As we have seen, ‘naturalization’ includes assimilating our cultural codes in such wise that they seem natural, fixed, unchangeable. This is precisely what has happened with the culture of adversarialism, and why we need to train agents of socio-cultural change in order to reverse it. We have also seen that denaturalizing the culture of adversarialism implies “making the unconscious conscious”, to use Pierre Bourdieu’s words, and showing that is it cultural codes and not genetic codes that lead us to behave the way we do. This chapter will explore a few ways to achieve this change and promote it in others.
Once upon a time, a young couple was taking a romantic stroll along a lovely river bank near their village, when suddenly they heard a plaintive cry. Looking out across the water, to their horror they saw a small child being swept away by the current. Disregarding their own comfort and safety, they dove in and dragged the child ashore. Panting heavily from the effort, they again heard a desperate call for help from the river and saw another youngster fighting not to drown. Again they risked their lives to swim out and rescue the little one. The couple lay in exhaustion on the shore, remarking such an awful coincidence, when they heard the shrieks of a third victim from the river. With their remaining strength they braved the current to save this youth.
This section considers different intervention options available to agents of change who wish to work towards a culture of peace. The world was not always as adversarial as it is now, and will not always be. Achieving the world we want will require coordinated psycho-cultural and socio-structural transformations, and action alternatives are suggested that consider these two dimensions. We will end with a review of the role of utopia in building a new world.
This is another important source of often-invisible referents that coexist alongside, below the surface, or sometimes against the current of the predominant culture. A classical example of this is the so-called ‘private sphere’, traditionally managed by women, which is characterized by cooperation, conciliation, preservation, kindness, and compassion. It coexists with the ‘public sphere’, conventionally dominated by men, with its patterns of competition, conflict, conquest, aggression, and insensitiveness. The public sphere tends to be the most visible and outspoken, but it is the private sphere that has enabled humankind to survive the damage it has caused.
Anthropologists have described numerous indigenous cultures that evince significant elements of mutualism. They include the Inuit of the Canadian Arctic, the Mbuti of the rain forests of Zaire in Central Africa, the Zuni in the deserts of Southeastern United States, the Arapesh of the New Guinea mountains, and the Lepcha in the mountain villages of Nepal, to name but a few. The peaceful attitudes of these communities are not due to a different essence or genetic makeup that differentiates them from the rest of humanity, but to generations of conscious decisions and daily efforts to nurture a harmonious way of life.
Here, too, are found referents that teach valuable lessons regarding the process of organizing and developing a different kind of society. For example, Norway is a country whose culture of peace has attracted much attention recently. Several modern nations of Asia have millenary cultures that have long been acknowledged and studied for their extraordinary levels of harmony and synergy. They are also the result of joint decisions to achieve a peaceful society, express it in tangible forms and practices, and pass on both this conviction and its outer expressions from early childhood.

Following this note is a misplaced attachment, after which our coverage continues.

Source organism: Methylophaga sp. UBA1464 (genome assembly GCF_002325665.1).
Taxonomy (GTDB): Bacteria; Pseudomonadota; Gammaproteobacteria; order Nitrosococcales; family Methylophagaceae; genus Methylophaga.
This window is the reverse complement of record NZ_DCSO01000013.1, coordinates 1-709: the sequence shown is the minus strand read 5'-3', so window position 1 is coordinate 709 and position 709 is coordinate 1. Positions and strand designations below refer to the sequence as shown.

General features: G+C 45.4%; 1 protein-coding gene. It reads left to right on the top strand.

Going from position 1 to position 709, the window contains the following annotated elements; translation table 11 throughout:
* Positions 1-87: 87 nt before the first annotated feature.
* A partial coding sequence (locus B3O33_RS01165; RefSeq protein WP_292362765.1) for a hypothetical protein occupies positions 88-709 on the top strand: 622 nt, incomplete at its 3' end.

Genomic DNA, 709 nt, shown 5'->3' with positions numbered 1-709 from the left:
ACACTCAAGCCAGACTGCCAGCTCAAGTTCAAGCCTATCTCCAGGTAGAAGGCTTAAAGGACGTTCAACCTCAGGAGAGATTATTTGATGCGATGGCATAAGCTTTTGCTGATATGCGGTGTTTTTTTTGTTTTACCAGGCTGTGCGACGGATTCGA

In this section, we will seek to answer the question, “Where is there any society based on mutualism and cooperation?” This is done from a perspective of ‘simple’ or pre-industrial societies, modern nations, intentional communities, alternative institutions, social movements, parallel subcultures, archetypical figures, and daily anonymous heroes. We will review in some detail certain samples of these different benchmarks, emphasizing that they need not be perfect to serve as alternative models, and end by asking whether or not conflict and competition would have any appropriate place in a culture of peace.
Alternative institutions seek to transform certain social structures in response to the inefficacy of official institutions, with which they coexist while seeking to replace them. Therefore, they are usually not promoted by States, but by civil society and non-governmental organizations, often in the form of political and economic “laboratories” or sociocultural “experiments”. They may be part of larger social movements that seek to correct some of the disruptions caused by the culture of selfishness and violence.
Heroes are people who transcend the limits imposed by custom and inertia, who show us what we are capable of becoming. They may be moral leaders, whose reputation has made them emblems of human virtue and achievement, such as Mother Teresa, Gandhi, Martin Luther King, and Nelson Mandela. They show us the heights that human beings can reach. However, often people do not identify with them enough to follow their examples, but place them in a separate category, as almost super-human.
Of greater importance perhaps is the mass phenomenon –ubiquitous but practically invisible– of everyday anonymous heroes. These are people who are around us on a daily basis, who we sometimes take for granted, but who provide tangible, unavoidable models of selflessness and kindness: fathers, mothers, teachers, brothers, mentors, and friends. Few acknowledge their ceaseless labors of love, both large and small, but they are the immense majority of the population, who keep this world from being completely torn apart by the adversarialism and voracity of the vociferous minority.